• graffiti art and vandalism
  • tools for designing, creating, and engaging with art


Ideally positive impacts will emerge around learning how to create public art that encourages positive school identity development, engagement, ownership, and pride.  Negative impacts could present themselves because graffiti is illegal in most cases.  As students learn more about graffiti, there is also a concern that the amount of illegal graffiti vandalism will increase.

Q#3: How is individual identity impacted through designing/creating/engaging with art in online spaces?


Designing/creating/engaging with art has a big impact on developing individual identity and . Through the use of new technologies, designing/creating/engaging art is happening online more frequently.  New technologies also allow for collaborative production of designed online spaces and artworks.


Low accessibility to traditional cultural institutions limits opportunities for citizens in rural and underserved areas for designing/creating/engaging. Creating new opportunities for designing/creating/engaging in the arts through shared online spaces could minimize this lack of opportunity.


The participants in this study will include members of online affinity spaces that feature activities for designing/creating/engaging with art.

Data Collection

Interviews will be conducted with and surveys will be given to

  • members of online affinity spaces

about their beliefs around

  • how designing/creating/engaging in the arts has impacted their individual identity, sense of community, and economic opportunities
  • what tools are commonly used in their processes


Inclusion of data collection from online affinity spaces will allow for a more diverse demographic in data collection and potentially yield a wide breadth of responses. While the diversity of response could be helpful, it may also be difficult to identify trends and themes. In addition, due to the anonymity of online spaces there may be a portion of responses that are incomplete or off-topic.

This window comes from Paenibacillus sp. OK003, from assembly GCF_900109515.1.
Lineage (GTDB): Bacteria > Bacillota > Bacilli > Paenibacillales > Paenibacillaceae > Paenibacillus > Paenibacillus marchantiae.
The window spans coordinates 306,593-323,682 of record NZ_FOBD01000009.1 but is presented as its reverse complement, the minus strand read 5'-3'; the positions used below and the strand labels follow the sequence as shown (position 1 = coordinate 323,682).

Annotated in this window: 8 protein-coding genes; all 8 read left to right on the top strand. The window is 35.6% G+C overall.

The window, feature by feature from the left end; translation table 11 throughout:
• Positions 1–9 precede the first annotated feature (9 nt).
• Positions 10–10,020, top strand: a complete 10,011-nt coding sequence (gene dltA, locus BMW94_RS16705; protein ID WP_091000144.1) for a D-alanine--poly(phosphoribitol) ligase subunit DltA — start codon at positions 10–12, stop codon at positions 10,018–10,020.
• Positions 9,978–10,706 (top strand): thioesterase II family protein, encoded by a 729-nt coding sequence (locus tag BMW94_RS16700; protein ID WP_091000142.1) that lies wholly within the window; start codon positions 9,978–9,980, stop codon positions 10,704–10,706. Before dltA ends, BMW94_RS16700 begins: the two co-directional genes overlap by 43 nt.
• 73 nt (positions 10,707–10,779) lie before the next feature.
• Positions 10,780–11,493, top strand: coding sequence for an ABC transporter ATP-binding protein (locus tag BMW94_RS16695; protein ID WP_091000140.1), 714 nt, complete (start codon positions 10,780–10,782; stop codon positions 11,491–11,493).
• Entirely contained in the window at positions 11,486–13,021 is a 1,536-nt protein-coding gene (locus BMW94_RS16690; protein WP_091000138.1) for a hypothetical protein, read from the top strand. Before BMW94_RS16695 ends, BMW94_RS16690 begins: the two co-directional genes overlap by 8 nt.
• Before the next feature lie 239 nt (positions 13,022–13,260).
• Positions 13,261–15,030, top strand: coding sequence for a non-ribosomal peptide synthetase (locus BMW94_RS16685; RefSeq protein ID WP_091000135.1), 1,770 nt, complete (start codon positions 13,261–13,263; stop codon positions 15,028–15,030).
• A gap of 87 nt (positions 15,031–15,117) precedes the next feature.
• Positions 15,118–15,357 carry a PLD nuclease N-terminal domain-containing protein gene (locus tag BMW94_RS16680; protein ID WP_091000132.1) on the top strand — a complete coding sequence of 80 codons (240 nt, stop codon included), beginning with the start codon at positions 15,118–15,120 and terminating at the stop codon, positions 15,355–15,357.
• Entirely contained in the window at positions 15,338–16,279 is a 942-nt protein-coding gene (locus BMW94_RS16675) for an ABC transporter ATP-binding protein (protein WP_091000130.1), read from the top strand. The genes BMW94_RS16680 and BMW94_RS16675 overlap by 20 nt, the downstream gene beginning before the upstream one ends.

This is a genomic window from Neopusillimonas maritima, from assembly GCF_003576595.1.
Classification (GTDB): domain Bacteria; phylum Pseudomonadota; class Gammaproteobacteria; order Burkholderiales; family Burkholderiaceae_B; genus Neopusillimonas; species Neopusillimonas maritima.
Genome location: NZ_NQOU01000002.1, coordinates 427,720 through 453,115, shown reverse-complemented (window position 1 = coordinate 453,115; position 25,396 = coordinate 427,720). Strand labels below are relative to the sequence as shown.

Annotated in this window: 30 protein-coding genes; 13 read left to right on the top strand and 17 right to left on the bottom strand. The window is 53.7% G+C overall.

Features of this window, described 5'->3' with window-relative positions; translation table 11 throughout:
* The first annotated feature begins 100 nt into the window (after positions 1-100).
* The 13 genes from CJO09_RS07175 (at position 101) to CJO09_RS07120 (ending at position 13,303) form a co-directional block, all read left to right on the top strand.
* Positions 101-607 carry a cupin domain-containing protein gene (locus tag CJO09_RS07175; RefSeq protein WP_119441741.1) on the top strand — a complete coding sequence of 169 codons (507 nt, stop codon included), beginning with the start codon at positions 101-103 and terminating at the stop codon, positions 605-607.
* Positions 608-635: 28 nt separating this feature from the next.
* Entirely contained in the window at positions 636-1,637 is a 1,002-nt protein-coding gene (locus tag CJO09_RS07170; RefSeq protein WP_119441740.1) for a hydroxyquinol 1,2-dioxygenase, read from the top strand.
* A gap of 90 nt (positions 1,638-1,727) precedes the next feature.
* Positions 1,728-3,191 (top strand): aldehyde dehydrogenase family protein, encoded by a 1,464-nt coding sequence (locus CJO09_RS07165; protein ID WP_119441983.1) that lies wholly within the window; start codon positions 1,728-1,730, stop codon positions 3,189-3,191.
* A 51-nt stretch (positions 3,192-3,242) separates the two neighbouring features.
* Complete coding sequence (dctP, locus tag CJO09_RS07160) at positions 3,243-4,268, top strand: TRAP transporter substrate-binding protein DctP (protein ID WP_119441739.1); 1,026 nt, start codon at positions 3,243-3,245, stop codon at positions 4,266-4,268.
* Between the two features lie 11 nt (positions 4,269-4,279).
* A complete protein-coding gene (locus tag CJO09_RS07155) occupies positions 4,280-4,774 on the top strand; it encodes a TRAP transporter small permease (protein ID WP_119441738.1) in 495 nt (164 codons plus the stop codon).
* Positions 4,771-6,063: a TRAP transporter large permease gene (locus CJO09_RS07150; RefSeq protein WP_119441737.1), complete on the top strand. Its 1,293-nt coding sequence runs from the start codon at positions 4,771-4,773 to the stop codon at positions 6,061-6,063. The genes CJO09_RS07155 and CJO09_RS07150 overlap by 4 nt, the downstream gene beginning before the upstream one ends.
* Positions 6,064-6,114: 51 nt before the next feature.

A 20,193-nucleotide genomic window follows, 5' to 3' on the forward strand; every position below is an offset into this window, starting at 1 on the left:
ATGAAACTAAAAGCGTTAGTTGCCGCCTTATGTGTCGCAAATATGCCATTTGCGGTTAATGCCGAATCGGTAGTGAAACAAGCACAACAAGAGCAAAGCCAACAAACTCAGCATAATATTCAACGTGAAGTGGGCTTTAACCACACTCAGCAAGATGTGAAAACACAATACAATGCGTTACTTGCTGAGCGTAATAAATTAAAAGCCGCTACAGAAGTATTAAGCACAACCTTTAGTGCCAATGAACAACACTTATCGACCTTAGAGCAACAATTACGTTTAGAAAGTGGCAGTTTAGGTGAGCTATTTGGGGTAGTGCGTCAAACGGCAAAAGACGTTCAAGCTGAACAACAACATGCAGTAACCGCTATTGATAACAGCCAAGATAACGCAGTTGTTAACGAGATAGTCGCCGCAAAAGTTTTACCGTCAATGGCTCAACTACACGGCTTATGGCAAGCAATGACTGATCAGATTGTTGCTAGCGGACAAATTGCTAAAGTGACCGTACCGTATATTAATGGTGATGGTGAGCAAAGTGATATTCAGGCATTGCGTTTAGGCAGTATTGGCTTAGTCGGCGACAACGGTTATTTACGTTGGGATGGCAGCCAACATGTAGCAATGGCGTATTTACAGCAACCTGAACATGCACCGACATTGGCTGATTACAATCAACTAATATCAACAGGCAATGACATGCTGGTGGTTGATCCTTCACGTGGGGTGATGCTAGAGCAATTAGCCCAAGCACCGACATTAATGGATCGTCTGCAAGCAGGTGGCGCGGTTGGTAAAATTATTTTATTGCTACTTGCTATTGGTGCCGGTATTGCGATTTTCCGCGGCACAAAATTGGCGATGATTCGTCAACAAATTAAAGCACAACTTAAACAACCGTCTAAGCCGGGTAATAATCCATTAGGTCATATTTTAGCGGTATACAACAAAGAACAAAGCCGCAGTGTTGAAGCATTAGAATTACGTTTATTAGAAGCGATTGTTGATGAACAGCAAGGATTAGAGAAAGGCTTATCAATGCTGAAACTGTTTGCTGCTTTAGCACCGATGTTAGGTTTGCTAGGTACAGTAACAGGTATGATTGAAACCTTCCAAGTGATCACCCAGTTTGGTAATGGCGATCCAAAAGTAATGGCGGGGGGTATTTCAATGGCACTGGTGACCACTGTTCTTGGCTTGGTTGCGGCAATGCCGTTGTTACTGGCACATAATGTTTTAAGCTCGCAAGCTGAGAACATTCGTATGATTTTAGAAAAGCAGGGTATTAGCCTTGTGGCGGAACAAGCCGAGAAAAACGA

• Hello Susannah! Your inquiries are really cool! I imagine it will be interesting to hear during interviews how participants relate and identify with music/graffiti/online art, and how during perhaps a couple of cycles, these perspectives may change. As the feedback criteria suggests, how does your team “fit” in each one of these inquiries? Are any of you members or organizers of these communities? As with other studies that deal with young students, I think it would be important to include parents as stakeholders as parents, I think, are interested in their children’s education.If you pursue the public art/graffiti inquiry, I think it is important to define what you mean by graffiti and/or public art. This may sound silly, but you mention that graffiti is illegal, however, students could still do graffiti on canvases, and not illegally in public areas. And of course, not all public art is illegal. Then does graffiti equal art? I digress.
    As for the online art spaces inquiry, your Problem/Opportunity suggests that you want to engage with participants who feel that their area is underserved, and how the online space has affected their identity, yet your Participants looks like you want to include anyone in these online spaces. I guess I am just wondering if you are engaging underserved participants exclusively.
    Anyway, please reply if you want, or tweet me! Talk to ya’ later!

    • Thanks for your valuable feedback Mitchell! It’s good to hear from you.
      My focus on our research team is Q#1 How is community identity impacted through designing/creating/engaging with music in public spaces?
      Yes, I attend the public space known as “A” Center, so I am also a stakeholder. My hope is that I can easily step into the congregation with the my question. I am fairly certain the question will change once I start interview different stakeholders.

      My other two partners in crime are La Dawna who is researching community identity and art in online forums and Wesley who is researching community identity are graffiti in the classroom. We certainly have our work cut out for us!!Engaging-with-Art-Identity-Community-and-Opportunity/cmfg/55e1f4bc0cf28ffc7eeb904c